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Folic Acid Helps Prevent Birth Defects

As you contemplate having a baby, you should know you need adequate levels of folic acid in your body both before and during your pregnancy. Folic acid is a B vitamin that helps the body make new cells. By having folic acid in your body before and during the first month or so of pregnancy, you slash your risks of having a baby with a serious spinal or brain birth defect.

These defects are called neural tube defects (NTD) and folic acid has been shown to prevent up to 70 percent of NTDs. Spina bifida, a type of NTD, is the most common permanently disabling birth defect diagnosed in babies in the U.S.

Folic acid throughout your pregnancy

Folic acid plays an important role during the entire nine months of pregnancy. It contributes to the growth of your baby and placenta, helps your body make the extra red blood cells you need during pregnancy and helps with production of DNA as your baby’s cells multiply.

Recent research done in Britain shows that inadequate levels of folic acid in pregnancy were associated with hyperactivity during childhood, and it’s also thought that folic acid contributes to normal brain development.

How much do you need?

All women of childbearing age should take at least 400 micrograms of folic acid every day through supplements or food sources. This is especially important since many pregnancies are unplanned and NTDs often form in the earliest days of pregnancy, long before you may even miss a period and suspect your pregnant. Having folic acid in your daily diet promotes normal development of the brain and spine, which occurs in the first month of pregnancy.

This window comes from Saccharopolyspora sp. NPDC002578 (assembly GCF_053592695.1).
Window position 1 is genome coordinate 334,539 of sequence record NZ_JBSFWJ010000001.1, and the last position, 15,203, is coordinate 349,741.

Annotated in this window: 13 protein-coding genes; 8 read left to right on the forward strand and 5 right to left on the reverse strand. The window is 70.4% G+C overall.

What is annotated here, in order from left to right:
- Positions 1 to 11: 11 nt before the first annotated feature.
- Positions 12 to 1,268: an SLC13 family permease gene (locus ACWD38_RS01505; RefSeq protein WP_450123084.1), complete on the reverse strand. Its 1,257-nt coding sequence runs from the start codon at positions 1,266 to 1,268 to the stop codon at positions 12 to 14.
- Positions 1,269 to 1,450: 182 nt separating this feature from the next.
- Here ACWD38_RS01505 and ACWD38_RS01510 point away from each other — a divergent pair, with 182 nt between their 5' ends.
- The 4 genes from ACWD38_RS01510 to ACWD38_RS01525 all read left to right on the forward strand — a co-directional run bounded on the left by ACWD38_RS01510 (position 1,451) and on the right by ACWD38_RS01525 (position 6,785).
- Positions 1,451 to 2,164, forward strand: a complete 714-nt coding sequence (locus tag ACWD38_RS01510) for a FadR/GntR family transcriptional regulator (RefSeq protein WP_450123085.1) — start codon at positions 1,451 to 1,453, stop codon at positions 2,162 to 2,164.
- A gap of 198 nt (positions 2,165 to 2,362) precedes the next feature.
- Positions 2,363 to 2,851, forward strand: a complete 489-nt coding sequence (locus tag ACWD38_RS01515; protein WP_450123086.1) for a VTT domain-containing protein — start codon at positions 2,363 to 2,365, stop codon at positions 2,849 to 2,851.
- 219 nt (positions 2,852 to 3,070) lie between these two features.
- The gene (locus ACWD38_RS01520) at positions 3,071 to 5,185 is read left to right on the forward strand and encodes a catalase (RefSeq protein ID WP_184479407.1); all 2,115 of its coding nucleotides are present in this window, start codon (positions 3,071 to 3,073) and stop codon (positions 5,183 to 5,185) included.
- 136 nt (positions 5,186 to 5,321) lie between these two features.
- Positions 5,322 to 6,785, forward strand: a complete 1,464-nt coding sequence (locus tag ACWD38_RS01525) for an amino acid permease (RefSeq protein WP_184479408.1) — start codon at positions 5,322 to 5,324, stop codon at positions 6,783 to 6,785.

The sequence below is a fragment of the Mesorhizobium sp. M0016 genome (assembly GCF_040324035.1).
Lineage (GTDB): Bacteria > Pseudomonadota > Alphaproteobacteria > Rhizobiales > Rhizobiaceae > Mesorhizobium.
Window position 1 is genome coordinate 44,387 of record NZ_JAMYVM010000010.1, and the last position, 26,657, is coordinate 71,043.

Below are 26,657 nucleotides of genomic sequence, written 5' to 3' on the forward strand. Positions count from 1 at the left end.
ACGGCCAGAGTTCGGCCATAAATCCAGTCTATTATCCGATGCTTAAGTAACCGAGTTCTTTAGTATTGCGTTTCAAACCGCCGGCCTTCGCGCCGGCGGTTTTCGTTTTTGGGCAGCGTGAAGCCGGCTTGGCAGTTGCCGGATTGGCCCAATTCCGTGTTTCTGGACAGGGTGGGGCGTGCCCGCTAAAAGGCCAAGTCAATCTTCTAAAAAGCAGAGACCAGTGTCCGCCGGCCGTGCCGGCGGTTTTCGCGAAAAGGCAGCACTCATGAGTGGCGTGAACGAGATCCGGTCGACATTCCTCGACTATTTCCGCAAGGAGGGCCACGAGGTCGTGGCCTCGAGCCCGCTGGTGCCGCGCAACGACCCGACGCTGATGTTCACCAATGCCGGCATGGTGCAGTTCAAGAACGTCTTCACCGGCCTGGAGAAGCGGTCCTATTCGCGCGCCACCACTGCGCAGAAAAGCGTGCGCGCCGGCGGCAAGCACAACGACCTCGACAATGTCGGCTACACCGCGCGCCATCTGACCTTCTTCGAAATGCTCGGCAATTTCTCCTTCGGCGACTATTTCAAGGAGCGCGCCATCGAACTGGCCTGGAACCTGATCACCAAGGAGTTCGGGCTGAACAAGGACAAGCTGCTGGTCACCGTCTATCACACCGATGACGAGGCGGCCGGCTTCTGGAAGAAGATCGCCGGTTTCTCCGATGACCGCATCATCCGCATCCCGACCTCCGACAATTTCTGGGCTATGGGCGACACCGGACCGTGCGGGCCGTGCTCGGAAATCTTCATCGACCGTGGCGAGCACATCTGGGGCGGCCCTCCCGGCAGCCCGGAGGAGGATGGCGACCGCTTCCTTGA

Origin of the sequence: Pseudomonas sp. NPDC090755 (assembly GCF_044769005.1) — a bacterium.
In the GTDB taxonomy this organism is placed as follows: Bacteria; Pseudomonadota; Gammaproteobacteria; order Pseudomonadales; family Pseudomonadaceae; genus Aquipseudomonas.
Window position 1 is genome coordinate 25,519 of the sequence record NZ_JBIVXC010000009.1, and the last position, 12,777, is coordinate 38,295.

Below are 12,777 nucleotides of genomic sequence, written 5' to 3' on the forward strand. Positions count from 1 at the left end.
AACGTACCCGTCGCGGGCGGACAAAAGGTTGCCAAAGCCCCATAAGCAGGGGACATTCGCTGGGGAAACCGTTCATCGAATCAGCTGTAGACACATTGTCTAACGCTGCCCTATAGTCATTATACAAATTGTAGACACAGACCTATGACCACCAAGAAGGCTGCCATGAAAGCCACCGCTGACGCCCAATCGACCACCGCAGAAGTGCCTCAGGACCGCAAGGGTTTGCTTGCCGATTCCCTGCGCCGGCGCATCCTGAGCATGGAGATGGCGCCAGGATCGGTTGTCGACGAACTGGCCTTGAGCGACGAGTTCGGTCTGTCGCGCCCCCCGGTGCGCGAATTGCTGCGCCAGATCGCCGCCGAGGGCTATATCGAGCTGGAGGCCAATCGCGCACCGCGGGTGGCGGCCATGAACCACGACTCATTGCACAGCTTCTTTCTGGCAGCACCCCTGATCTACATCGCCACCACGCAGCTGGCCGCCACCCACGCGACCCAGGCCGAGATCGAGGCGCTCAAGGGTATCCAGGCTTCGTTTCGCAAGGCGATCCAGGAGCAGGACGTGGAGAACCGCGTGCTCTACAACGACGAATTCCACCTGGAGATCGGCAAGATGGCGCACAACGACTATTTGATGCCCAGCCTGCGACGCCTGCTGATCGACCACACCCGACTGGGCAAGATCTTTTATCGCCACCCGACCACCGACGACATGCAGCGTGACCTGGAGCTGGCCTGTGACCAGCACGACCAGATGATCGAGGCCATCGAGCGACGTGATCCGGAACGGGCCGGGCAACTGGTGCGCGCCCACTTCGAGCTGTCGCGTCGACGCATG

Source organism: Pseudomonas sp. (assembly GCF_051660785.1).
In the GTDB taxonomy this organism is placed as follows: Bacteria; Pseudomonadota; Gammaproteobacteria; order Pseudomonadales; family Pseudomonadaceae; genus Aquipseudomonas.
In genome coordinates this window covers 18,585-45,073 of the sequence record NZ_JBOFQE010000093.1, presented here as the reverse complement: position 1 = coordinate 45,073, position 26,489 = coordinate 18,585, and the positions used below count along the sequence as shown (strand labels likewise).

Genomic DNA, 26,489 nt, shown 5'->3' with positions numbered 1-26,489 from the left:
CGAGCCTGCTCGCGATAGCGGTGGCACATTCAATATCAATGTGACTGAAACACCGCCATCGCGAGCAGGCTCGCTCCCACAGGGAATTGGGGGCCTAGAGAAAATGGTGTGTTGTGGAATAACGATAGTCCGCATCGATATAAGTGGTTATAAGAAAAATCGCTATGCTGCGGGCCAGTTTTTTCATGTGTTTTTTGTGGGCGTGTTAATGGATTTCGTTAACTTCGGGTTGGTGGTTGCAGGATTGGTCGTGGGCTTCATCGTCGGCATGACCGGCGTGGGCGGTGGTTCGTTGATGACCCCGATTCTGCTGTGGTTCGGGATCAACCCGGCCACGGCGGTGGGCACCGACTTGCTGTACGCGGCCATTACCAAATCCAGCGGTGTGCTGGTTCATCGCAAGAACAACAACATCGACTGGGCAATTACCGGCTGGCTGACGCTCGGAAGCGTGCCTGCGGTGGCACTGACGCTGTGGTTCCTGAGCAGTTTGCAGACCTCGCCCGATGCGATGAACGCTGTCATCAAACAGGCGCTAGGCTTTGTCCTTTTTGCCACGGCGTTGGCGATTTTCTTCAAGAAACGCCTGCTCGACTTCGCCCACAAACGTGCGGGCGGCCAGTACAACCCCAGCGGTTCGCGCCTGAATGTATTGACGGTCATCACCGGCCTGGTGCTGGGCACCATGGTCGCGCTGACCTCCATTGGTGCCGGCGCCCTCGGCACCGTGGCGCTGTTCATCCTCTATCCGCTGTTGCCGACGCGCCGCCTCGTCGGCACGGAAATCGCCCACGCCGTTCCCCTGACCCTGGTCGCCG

When you’re pregnant, the easiest way to make sure you are getting enough folic acid is by taking a prenatal vitamin. Prenatal vitamins generally contain between 400 to 1,000 micrograms of folic acid which will meet most women’s requirement in pregnancy. The folic acid in a vitamin supplement is better absorbed by the body than the folic acid that occurs naturally in food, which is called folate.

Foods such as leafy greens, dried beans and oranges contain folate but only about 50 percent of this folate is absorbed by the body. Foods fortified with folic acid, such as grains, breads and cereals are also a good choice and this added folic acid is better absorbed than folate. But read the labels. While some breakfast cereals contain the recommended daily 400 micrograms of folic acid in one serving many contain only 100 micrograms.

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